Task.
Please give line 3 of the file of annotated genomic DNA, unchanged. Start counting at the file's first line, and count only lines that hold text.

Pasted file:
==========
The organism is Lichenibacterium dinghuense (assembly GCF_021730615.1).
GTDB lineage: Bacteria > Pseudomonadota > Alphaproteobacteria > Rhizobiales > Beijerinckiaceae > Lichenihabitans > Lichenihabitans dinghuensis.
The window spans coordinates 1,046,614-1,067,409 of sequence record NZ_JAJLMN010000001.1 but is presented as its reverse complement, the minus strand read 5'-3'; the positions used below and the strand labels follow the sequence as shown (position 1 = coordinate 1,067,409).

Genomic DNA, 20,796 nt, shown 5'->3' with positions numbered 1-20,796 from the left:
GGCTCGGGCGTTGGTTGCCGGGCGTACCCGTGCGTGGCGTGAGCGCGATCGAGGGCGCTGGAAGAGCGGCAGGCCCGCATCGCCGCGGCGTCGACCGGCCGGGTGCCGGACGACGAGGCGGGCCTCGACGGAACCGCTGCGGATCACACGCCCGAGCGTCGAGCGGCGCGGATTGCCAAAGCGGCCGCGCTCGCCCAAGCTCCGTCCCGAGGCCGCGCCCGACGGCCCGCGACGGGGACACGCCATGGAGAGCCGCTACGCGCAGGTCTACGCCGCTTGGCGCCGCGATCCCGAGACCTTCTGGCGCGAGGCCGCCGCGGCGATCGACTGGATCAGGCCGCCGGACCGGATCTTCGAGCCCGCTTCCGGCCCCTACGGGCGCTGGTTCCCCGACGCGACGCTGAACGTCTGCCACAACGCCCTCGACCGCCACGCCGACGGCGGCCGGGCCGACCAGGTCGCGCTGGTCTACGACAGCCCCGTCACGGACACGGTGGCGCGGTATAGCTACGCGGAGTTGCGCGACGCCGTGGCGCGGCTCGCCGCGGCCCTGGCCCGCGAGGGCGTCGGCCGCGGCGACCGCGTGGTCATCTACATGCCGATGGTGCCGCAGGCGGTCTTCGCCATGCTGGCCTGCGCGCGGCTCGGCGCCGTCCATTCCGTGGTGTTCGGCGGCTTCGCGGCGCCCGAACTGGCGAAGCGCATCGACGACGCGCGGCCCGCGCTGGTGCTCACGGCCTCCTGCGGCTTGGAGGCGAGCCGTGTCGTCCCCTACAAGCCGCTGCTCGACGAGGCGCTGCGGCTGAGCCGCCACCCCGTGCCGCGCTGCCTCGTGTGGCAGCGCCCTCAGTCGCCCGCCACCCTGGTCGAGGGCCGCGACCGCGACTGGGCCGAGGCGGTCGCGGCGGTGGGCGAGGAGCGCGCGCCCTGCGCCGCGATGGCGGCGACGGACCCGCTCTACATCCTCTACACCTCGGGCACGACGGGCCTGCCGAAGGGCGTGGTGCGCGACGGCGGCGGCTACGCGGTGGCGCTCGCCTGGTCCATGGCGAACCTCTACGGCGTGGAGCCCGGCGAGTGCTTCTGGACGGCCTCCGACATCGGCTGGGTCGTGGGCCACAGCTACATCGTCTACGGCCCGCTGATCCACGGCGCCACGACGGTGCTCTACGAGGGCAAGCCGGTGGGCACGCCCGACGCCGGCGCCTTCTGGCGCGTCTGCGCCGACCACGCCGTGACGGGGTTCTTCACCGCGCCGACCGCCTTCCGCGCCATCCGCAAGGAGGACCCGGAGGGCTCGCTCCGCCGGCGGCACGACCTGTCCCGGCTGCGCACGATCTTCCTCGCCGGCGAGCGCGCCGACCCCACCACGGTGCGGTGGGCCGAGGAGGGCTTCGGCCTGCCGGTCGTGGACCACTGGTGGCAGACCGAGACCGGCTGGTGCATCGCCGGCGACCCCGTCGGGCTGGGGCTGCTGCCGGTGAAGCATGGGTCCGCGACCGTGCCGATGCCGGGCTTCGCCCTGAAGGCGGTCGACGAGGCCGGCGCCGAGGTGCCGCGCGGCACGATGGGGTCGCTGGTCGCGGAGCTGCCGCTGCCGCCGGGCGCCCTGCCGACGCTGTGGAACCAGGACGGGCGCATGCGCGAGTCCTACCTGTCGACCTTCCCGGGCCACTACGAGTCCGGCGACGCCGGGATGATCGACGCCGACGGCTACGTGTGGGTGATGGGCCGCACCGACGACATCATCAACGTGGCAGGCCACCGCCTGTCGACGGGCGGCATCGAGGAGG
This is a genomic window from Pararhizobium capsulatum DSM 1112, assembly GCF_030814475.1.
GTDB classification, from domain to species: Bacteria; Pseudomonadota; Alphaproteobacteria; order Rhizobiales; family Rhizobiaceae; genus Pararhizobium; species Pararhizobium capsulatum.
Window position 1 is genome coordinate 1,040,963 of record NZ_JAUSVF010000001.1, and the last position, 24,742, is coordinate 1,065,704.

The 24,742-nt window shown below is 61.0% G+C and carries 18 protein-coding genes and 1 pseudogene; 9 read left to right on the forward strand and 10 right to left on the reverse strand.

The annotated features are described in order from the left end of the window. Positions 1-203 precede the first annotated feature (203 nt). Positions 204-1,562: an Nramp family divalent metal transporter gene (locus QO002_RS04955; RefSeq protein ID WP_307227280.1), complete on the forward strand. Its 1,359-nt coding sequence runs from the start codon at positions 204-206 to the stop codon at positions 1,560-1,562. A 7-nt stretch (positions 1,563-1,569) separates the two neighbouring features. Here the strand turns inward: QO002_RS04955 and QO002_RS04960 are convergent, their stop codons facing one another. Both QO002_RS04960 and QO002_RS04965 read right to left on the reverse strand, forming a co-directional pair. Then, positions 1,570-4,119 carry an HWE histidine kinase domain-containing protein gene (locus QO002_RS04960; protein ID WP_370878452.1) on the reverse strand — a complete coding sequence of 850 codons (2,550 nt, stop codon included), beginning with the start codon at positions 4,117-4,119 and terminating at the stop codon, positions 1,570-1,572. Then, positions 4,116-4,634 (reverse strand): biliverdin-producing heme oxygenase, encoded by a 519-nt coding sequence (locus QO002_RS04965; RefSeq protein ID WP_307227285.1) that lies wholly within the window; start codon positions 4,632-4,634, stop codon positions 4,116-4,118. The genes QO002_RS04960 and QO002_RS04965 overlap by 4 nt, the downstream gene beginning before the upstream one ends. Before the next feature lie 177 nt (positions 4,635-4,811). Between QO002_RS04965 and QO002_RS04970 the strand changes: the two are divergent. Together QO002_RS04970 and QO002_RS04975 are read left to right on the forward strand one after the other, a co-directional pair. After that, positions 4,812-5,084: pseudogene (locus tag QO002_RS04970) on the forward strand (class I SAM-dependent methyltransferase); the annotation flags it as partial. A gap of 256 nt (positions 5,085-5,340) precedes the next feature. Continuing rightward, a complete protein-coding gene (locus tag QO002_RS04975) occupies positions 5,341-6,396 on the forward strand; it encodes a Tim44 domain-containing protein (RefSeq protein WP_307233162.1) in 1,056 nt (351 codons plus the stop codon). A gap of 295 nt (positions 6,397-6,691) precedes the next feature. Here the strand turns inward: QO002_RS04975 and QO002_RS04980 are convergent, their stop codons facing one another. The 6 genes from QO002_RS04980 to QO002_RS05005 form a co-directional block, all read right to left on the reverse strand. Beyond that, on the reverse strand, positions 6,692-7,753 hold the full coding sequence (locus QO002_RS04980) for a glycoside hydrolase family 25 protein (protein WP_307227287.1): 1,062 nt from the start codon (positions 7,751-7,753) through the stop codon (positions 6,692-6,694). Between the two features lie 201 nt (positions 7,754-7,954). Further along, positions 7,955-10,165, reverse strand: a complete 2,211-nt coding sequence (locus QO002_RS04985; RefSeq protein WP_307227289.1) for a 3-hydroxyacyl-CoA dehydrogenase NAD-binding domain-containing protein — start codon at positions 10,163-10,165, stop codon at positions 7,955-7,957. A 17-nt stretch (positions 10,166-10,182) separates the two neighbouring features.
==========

The window spans coordinates 1,046,614-1,067,409 of sequence record NZ_JAJLMN010000001.1 but is presented as its reverse complement, the minus strand read 5'-3'; the positions used below and the strand labels follow the sequence as shown (position 1 = coordinate 1,067,409).